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About jflanglois

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  1. generic linked list -template?

    I realized that you had your own implementation, but unless you're writing a linked list implementation for academic purposes, you should be leveraging the standard library (and some other well regarded libraries) as much as possible. But to answer your specific question: yes, you would use templates in this case. I should warn you that the implementation for std::list in your stdlib probably won't be readable. I would look instead at the C++ standard documents to find out what the requirements for the stdlib container classes are.
  2. generic linked list -template?

    The best way is to use the standard library. std::list is a doubly linked list in most implementations, as far as I know (its complexity requirement basically mandate it, if I remember correctly, but I haven't developed C++ code in a long time). The benefit of going with the stdlib is that it deals with use cases that you may not have thought about (e.g. (de)allocation), and the code is likely very well tested.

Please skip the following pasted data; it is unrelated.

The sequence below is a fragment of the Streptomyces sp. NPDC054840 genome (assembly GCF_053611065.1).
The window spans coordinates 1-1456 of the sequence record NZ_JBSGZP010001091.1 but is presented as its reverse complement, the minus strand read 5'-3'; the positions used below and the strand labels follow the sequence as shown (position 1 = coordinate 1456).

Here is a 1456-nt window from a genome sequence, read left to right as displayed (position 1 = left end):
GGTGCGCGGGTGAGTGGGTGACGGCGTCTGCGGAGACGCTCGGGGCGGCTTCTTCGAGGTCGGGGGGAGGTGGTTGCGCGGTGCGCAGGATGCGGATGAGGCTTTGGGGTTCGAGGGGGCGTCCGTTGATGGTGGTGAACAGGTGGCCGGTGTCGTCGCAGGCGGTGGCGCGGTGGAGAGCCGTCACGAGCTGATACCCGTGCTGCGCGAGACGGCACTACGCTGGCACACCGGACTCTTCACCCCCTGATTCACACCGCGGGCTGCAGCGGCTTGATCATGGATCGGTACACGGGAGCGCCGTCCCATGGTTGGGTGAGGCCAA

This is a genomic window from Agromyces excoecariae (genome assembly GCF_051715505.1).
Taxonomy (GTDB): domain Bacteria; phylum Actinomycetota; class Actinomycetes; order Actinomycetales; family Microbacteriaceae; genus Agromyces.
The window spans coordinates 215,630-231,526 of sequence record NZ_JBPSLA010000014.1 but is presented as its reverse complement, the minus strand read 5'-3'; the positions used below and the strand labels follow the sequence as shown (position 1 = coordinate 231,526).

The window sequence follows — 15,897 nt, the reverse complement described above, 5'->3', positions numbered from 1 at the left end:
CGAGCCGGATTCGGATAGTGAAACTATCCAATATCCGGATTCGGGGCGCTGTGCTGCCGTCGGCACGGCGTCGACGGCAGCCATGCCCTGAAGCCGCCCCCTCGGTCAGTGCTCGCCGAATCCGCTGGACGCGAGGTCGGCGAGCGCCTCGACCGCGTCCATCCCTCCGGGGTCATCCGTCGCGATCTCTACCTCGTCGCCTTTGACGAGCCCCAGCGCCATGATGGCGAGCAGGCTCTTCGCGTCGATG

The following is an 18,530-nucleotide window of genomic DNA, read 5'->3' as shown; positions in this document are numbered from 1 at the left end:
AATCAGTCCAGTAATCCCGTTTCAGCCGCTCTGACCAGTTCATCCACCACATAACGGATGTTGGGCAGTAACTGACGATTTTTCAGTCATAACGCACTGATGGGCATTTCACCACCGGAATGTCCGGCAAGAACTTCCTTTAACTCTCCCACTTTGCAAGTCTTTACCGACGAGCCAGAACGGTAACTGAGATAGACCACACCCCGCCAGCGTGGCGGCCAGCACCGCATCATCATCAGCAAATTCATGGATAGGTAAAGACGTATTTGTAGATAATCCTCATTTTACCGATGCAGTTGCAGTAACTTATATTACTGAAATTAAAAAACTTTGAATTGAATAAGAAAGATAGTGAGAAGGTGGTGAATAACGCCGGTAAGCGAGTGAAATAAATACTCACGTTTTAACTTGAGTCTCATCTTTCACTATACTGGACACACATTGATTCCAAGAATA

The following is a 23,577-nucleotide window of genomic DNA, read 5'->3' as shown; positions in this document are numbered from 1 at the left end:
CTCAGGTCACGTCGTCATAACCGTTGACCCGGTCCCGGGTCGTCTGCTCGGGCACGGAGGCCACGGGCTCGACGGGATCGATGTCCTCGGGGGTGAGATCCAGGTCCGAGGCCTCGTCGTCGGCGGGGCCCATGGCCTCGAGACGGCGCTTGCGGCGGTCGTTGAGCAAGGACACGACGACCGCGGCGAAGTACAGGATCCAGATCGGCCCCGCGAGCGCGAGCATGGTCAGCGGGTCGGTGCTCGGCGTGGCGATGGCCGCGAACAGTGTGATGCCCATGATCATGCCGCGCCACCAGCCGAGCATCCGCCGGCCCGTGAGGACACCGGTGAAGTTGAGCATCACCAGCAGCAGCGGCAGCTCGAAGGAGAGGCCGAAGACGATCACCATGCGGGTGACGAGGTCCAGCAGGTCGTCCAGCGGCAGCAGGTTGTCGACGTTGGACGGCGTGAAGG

3. Simple override problem [SOLVED]

    As Kasya has touched on, dynamic dispatch is accessible through pointers in C++: #include <iostream> struct Entity { void animate() { std::cout << "Entity::animate" << std::endl; } virtual void vanimate() { std::cout << "Entity::vanimate" << std::endl; } }; struct Player : Entity { void animate() { std::cout << "Player::animate" << std::endl; } void vanimate() { std::cout << "Player::vanimate" << std::endl; } }; int main() { Entity e; e.animate(); e.vanimate(); Entity p = Player(); p.animate(); p.vanimate(); Entity * pe = new Entity(); pe->animate(); pe->vanimate(); delete pe; Entity * pp = new Player(); pp->animate(); pp->vanimate(); delete pp; } Output: Entity::animate Entity::vanimate Entity::animate Entity::vanimate Entity::animate Entity::vanimate Entity::animate Player::vanimate That being said, you need to be careful to manage your memory when using a collection of pointers. I recommend looking at the Boost Pointer Containers library or a collection of TR1/Boost Smart Pointers. [edit] Also, I would take a look at standard library algorithms, particularly for_each (or transform, depending on what you're doing) to apply a function against a collection. [edit2] Speaking of memory management, forgot the deletes (although the runtime very likely reclaims the memory on exit). [Edited by - jflanglois on May 9, 2010 12:08:49 PM]